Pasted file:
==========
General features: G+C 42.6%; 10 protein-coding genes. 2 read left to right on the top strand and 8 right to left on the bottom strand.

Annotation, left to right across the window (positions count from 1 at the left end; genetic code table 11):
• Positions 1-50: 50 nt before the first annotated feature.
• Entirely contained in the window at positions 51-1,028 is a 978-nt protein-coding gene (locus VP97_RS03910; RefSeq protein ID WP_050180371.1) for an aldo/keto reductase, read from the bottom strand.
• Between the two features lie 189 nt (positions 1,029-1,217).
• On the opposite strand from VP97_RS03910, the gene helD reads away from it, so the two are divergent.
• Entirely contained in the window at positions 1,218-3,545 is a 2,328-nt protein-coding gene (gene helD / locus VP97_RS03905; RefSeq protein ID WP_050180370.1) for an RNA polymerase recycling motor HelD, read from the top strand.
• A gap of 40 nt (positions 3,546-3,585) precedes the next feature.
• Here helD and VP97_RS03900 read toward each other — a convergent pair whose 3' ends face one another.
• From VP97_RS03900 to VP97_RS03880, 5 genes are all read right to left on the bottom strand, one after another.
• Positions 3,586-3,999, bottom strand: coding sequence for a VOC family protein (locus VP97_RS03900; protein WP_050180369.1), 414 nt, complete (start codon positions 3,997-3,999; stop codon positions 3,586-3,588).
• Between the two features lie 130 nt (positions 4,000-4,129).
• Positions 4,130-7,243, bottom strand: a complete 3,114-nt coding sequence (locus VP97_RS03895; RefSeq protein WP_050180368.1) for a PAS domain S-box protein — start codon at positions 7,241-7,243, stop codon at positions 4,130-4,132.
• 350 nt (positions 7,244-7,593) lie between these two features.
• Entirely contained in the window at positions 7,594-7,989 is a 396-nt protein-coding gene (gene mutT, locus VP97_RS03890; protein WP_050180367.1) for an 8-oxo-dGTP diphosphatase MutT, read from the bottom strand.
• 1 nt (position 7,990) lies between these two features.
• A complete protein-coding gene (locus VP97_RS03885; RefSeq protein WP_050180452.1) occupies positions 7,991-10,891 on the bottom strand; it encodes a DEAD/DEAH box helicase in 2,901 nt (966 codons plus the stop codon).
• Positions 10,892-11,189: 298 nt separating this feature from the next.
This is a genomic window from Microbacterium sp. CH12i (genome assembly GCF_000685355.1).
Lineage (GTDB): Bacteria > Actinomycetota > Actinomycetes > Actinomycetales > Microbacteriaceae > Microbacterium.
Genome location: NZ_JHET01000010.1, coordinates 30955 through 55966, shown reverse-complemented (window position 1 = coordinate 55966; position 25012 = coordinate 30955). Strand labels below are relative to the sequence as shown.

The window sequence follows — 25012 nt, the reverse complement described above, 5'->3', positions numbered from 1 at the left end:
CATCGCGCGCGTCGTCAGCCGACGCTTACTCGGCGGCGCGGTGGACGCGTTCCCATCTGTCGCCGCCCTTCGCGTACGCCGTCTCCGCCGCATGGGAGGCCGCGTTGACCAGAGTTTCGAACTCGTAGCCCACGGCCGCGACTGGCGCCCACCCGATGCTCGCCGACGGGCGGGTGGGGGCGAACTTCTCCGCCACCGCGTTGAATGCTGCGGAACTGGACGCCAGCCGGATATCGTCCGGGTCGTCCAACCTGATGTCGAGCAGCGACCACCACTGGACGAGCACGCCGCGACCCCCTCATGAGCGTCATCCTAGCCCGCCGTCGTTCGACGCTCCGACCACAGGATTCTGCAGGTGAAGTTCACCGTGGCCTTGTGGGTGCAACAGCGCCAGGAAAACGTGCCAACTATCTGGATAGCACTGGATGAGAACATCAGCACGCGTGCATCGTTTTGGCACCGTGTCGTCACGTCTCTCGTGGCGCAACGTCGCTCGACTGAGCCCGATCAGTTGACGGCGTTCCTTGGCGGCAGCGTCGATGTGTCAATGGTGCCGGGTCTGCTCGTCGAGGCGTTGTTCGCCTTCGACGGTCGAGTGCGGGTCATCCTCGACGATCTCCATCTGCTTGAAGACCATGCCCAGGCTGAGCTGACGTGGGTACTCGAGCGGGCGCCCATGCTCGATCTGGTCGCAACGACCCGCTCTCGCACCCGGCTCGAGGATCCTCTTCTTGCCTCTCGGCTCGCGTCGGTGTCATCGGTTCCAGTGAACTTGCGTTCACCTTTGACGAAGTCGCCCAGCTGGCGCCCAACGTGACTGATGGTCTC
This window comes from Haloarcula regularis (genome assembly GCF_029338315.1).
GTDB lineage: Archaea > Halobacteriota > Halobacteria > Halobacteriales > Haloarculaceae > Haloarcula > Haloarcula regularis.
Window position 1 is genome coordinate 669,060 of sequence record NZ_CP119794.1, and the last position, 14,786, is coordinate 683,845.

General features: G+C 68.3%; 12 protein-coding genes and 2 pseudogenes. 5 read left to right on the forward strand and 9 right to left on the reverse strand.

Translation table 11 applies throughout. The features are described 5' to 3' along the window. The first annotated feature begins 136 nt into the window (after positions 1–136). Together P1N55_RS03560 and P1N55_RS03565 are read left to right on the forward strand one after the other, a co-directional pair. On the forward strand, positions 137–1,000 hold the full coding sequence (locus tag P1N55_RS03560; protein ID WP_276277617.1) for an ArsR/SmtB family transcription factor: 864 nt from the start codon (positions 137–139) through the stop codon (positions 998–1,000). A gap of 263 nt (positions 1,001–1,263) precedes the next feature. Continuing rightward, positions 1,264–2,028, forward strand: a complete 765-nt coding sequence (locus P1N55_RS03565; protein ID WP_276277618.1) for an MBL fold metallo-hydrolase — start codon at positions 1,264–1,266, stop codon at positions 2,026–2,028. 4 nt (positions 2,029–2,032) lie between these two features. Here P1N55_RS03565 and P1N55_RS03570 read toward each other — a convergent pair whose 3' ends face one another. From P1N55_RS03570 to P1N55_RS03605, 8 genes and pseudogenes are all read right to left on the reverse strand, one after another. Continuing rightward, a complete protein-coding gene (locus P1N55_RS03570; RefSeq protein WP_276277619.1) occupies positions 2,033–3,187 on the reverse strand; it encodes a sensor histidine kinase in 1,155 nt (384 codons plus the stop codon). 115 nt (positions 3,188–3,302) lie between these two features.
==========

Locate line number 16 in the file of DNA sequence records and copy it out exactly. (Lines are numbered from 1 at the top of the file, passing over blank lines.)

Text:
• 1 nt (position 7,990) lies between these two features.